West Nile Virus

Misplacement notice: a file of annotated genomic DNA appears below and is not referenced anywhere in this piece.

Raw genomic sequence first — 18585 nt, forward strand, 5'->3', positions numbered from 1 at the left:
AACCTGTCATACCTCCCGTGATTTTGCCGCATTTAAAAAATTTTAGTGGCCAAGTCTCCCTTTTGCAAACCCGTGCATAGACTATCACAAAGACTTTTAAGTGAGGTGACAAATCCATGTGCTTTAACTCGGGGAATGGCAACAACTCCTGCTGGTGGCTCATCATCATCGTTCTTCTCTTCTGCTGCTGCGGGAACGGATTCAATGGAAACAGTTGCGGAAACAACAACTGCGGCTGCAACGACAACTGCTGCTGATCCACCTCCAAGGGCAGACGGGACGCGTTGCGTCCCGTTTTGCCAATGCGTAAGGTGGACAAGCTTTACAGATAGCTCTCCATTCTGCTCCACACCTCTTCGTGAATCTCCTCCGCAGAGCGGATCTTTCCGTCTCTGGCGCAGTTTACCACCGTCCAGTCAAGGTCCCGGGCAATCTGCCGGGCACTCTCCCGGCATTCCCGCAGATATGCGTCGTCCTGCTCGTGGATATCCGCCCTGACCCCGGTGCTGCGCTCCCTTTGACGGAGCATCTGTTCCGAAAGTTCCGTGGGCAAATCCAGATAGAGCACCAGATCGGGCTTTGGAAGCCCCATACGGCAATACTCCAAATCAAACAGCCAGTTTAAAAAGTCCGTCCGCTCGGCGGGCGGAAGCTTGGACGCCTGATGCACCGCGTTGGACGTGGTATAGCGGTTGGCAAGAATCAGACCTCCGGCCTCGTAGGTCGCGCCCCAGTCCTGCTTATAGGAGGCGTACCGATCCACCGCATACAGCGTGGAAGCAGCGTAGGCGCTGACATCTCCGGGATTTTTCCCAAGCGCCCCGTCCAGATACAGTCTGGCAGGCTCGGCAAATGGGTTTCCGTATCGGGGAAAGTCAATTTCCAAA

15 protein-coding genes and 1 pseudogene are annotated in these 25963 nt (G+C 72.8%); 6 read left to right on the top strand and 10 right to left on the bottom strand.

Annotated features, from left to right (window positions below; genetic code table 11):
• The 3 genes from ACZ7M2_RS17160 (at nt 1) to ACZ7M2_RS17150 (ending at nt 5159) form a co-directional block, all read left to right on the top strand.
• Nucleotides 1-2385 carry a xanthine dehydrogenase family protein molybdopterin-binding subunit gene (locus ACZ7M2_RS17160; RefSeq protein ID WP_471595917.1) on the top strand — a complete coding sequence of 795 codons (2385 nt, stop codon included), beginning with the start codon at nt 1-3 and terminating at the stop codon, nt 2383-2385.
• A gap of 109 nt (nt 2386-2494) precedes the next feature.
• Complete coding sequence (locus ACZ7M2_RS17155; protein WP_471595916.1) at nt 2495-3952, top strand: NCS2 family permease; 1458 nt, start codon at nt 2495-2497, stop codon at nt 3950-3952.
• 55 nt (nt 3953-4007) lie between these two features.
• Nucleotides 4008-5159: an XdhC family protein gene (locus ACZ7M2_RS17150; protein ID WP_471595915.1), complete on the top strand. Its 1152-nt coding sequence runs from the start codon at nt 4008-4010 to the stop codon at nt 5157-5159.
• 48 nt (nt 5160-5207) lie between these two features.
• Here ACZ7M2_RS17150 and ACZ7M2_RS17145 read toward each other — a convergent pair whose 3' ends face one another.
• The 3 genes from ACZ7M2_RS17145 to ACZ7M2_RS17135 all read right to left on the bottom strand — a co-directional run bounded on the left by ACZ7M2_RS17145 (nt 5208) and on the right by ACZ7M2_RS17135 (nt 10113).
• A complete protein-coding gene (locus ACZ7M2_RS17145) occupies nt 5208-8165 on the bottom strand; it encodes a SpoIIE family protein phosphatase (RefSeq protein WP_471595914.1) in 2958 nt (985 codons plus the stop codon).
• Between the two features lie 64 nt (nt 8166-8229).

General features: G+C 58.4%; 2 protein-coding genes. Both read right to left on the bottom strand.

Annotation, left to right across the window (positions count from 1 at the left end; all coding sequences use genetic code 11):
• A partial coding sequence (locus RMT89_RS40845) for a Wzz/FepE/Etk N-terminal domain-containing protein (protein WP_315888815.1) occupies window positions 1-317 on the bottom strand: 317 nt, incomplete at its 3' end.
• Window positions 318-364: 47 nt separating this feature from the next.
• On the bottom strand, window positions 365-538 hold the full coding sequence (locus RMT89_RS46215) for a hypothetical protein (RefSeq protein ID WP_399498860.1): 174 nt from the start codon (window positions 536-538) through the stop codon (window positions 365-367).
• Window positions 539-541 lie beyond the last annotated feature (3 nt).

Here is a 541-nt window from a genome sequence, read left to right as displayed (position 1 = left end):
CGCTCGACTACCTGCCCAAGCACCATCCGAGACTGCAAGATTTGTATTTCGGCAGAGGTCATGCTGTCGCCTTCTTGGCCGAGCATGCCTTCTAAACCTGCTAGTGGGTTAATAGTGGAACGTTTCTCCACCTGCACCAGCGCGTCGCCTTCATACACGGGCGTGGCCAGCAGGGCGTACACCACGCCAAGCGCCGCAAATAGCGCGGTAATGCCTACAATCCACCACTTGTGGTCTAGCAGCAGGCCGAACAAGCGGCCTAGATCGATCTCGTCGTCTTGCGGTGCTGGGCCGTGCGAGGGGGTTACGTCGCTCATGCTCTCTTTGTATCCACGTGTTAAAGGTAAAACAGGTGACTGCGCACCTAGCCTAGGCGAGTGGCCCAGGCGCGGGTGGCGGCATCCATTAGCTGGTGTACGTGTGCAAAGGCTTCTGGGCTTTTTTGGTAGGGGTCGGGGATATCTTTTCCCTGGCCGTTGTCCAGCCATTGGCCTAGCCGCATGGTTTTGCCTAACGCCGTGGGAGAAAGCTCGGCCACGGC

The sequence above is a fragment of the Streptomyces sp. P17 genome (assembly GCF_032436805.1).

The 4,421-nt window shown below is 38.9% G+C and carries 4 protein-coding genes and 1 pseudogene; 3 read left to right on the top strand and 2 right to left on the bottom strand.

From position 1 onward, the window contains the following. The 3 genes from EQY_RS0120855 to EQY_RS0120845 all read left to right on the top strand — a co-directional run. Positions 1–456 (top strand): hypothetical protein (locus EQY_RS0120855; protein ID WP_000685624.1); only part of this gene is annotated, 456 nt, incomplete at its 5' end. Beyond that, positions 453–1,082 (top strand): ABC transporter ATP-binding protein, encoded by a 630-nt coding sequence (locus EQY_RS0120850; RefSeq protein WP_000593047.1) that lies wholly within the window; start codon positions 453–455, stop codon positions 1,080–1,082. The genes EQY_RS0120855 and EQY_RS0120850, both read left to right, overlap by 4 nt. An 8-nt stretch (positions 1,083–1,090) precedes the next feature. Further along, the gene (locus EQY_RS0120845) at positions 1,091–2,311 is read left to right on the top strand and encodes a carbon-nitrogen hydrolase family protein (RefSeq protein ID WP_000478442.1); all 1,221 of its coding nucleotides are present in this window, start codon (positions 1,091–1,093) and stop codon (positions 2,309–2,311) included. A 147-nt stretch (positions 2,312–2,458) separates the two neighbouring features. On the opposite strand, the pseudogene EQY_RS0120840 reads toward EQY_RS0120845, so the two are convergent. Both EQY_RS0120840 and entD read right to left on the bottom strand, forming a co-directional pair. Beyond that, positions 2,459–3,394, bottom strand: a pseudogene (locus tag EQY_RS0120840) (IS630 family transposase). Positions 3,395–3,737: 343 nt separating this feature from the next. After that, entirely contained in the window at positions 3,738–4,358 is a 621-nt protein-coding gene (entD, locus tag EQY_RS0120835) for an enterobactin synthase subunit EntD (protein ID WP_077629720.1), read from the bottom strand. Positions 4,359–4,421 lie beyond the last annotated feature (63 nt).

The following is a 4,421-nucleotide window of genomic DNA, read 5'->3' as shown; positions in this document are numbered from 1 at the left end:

West Nile Virus (WNV) is transmitted by infected mosquitoes. The reservoir exists in migratory birds and horses. Based on a limited number of cases, it is not possible to know if WNV infection in pregnancy results in neonatal infection or medical problems. Although one of the first reported cases of WNV infection transmitted via the placenta resulted in an infected infant with severe medical problems, it is unclear whether WNV infection caused these problems or whether they were due to other causes. A registry has been set up by the U.S. Centers for Disease Control to monitor cases of WNV infection in pregnant women. As of May 10, 2004, of the 74 women who acquired WNV while pregnant, 62 had delivered live infants, 2 had elective abortions, 5 miscarried in the first trimester, and 5 had not yet delivered. Because of ongoing concerns that intrauterine transmission can occur with possible adverse health effects, pregnant women are advised to take precautions to reduce their risk of infection by avoiding mosquitoes, especially during peak feeding times of dawn and dusk, wearing protective clothing, and using repellents. No specific treatment exists for WNV, and the consequences during pregnancy have not been well defined. Accordingly, it is not recommended that asymptomatic women be screened (60).

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